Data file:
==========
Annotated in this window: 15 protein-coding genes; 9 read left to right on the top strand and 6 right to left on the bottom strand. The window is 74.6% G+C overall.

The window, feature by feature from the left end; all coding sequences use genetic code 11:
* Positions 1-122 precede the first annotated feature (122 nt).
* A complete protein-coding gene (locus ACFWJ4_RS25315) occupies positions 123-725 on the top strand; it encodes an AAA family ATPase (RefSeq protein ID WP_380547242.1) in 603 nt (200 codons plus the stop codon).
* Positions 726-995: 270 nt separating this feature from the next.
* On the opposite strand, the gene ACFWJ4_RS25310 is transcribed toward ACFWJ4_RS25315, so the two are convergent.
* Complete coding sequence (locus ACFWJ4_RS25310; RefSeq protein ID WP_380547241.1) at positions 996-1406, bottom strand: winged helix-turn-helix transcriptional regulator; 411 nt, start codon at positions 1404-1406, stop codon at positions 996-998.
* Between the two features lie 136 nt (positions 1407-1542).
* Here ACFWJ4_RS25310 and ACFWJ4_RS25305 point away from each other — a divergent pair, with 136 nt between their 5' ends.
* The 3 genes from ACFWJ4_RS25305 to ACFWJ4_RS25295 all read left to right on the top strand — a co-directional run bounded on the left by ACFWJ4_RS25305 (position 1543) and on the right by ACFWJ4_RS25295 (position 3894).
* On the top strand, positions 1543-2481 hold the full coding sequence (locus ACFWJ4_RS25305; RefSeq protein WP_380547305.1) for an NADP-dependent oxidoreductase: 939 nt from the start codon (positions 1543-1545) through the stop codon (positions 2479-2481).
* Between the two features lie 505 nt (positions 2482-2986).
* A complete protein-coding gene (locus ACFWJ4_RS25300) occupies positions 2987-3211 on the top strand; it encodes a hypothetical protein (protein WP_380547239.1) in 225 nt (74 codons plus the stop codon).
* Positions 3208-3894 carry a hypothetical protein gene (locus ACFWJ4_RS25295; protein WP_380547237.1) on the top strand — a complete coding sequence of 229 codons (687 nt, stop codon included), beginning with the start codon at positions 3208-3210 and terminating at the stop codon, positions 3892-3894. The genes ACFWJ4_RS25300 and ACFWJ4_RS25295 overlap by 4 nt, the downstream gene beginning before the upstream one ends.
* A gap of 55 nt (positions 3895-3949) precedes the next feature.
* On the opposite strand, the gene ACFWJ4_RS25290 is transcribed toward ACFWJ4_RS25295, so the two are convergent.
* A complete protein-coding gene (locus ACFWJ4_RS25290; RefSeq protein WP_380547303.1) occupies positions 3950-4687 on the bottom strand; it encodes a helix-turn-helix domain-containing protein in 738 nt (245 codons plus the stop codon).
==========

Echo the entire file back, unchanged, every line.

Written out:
Annotated in this window: 15 protein-coding genes; 9 read left to right on the top strand and 6 right to left on the bottom strand. The window is 74.6% G+C overall.

The window, feature by feature from the left end; all coding sequences use genetic code 11:
* Positions 1-122 precede the first annotated feature (122 nt).
* A complete protein-coding gene (locus ACFWJ4_RS25315) occupies positions 123-725 on the top strand; it encodes an AAA family ATPase (RefSeq protein ID WP_380547242.1) in 603 nt (200 codons plus the stop codon).
* Positions 726-995: 270 nt separating this feature from the next.
* On the opposite strand, the gene ACFWJ4_RS25310 is transcribed toward ACFWJ4_RS25315, so the two are convergent.
* Complete coding sequence (locus ACFWJ4_RS25310; RefSeq protein ID WP_380547241.1) at positions 996-1406, bottom strand: winged helix-turn-helix transcriptional regulator; 411 nt, start codon at positions 1404-1406, stop codon at positions 996-998.
* Between the two features lie 136 nt (positions 1407-1542).
* Here ACFWJ4_RS25310 and ACFWJ4_RS25305 point away from each other — a divergent pair, with 136 nt between their 5' ends.
* The 3 genes from ACFWJ4_RS25305 to ACFWJ4_RS25295 all read left to right on the top strand — a co-directional run bounded on the left by ACFWJ4_RS25305 (position 1543) and on the right by ACFWJ4_RS25295 (position 3894).
* On the top strand, positions 1543-2481 hold the full coding sequence (locus ACFWJ4_RS25305; RefSeq protein WP_380547305.1) for an NADP-dependent oxidoreductase: 939 nt from the start codon (positions 1543-1545) through the stop codon (positions 2479-2481).
* Between the two features lie 505 nt (positions 2482-2986).
* A complete protein-coding gene (locus ACFWJ4_RS25300) occupies positions 2987-3211 on the top strand; it encodes a hypothetical protein (protein WP_380547239.1) in 225 nt (74 codons plus the stop codon).
* Positions 3208-3894 carry a hypothetical protein gene (locus ACFWJ4_RS25295; protein WP_380547237.1) on the top strand — a complete coding sequence of 229 codons (687 nt, stop codon included), beginning with the start codon at positions 3208-3210 and terminating at the stop codon, positions 3892-3894. The genes ACFWJ4_RS25300 and ACFWJ4_RS25295 overlap by 4 nt, the downstream gene beginning before the upstream one ends.
* A gap of 55 nt (positions 3895-3949) precedes the next feature.
* On the opposite strand, the gene ACFWJ4_RS25290 is transcribed toward ACFWJ4_RS25295, so the two are convergent.
* A complete protein-coding gene (locus ACFWJ4_RS25290; RefSeq protein WP_380547303.1) occupies positions 3950-4687 on the bottom strand; it encodes a helix-turn-helix domain-containing protein in 738 nt (245 codons plus the stop codon).